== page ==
If you’re looking for ways to give back to your community, you may have heard of AmeriCorps Seniors. This extensive volunteer program has opportunities available for older adults throughout the U.S. You can match your skills with a position that allows you to help others and stay active. Here are some details to help you consider ways to volunteer in your area.
What Is AmeriCorps Seniors?
AmeriCorps Seniors is part of AmeriCorps, an organization which began in 1964 with the Volunteers in Service To America program. VISTA works to help communities fight against poverty. In 1973, the organization initiated its Retired Senior Volunteer Program, along with its Foster Grandparents and Senior Companions programs. Today AmeriCorps has a mission to improve lives, strengthen communities and foster civic engagement through service and volunteering. AmeriCorps Seniors engaged more than 170,000 volunteers in national service in all 50 states in 2021, according to AmeriCorps data.
What Do AmeriCorps Seniors Volunteers Do
Individuals who sign up to be a volunteer with AmeriCorps Seniors can use their expertise and strengths to help others or learn new skills and participate. “When they fill out an application, they can share their interests and what they want to do,” says Patricia Gilliam, an AmeriCorps Seniors program director of the Love Community Development Corporation RSVP program in Winston-Salem, North Carolina. “We want to give the volunteers a high-quality experience, so if I don’t have a program that fits what they’re looking for I may reach out and help find a service opportunity that is a good match for them.”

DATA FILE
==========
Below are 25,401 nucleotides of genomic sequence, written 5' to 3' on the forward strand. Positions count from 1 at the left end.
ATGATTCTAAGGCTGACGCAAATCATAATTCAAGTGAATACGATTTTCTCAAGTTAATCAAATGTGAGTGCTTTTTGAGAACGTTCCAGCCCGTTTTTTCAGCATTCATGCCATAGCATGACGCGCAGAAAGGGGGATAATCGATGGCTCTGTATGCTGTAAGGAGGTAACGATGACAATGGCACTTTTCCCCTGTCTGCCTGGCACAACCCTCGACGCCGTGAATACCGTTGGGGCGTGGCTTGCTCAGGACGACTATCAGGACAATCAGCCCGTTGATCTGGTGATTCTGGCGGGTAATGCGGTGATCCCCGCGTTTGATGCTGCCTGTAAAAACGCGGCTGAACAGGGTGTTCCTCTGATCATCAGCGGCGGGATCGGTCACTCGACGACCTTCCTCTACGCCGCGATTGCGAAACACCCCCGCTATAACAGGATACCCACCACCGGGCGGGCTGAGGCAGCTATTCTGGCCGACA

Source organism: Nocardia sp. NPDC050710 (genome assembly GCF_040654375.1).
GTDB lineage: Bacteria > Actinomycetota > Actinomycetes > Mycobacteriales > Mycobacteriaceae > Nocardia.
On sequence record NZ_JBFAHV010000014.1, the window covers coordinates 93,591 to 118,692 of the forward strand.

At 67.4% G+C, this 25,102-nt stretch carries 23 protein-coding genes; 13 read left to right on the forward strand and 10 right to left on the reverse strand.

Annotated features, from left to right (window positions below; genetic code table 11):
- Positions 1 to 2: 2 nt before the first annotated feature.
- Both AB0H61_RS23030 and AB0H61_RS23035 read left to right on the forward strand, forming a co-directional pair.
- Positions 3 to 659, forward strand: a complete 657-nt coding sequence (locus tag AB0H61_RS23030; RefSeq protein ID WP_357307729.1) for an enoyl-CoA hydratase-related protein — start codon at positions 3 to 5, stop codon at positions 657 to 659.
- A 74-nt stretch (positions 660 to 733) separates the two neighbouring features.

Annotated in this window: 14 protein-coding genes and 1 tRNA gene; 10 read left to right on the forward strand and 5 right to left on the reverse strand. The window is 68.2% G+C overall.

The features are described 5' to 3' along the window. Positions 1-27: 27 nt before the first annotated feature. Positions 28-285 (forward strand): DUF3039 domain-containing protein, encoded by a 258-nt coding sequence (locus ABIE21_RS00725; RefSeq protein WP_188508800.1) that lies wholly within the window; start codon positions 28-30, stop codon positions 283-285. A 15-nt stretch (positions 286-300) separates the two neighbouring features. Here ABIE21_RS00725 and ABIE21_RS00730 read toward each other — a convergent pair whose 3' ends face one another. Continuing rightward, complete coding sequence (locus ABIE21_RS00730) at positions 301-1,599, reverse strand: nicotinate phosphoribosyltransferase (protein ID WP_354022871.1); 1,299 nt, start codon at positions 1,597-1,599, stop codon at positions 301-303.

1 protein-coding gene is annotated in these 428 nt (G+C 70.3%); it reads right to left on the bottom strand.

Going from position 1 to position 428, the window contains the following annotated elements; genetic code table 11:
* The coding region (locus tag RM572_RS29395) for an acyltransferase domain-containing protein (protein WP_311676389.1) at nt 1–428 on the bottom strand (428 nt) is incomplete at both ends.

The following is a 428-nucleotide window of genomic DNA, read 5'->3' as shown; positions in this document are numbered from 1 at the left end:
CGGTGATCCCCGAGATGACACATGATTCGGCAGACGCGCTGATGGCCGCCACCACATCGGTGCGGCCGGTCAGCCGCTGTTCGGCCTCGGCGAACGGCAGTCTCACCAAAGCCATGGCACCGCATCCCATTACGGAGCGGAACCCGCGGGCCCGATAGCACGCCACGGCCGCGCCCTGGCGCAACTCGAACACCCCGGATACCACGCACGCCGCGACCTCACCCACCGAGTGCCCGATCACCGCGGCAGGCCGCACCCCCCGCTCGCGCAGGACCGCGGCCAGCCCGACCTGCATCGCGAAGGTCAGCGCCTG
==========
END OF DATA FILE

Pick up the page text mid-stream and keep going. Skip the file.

Types of AmeriCorps Seniors Programs
AmeriCorps Seniors has three signature programs. They are:
— Senior Companion Program.
— Foster Grandparent Program.
RSVP. As one of the largest senior volunteer programs in the country, the Retired Senior Volunteer Program engages older people to address a wide range of community needs. RSVP volunteers recruit and manage other volunteers, as well as mentor and tutor children. They provide disaster preparedness, serve veterans and military families and help with food distributions to those in need, among other services. Volunteers select how, where and how frequently they want to serve. They might commit between a few hours and 40 hours each week.
Senior Companion Program. Retirees provide independent living support and friendship to adults and seniors with differing abilities. Most of the service takes place in the home of the adult or senior and volunteers tend to serve around 20 hours per week. A nominal stipend of $3.15 an hour is provided to help cover the cost of service for volunteers with incomes that fall within 200% of the poverty line.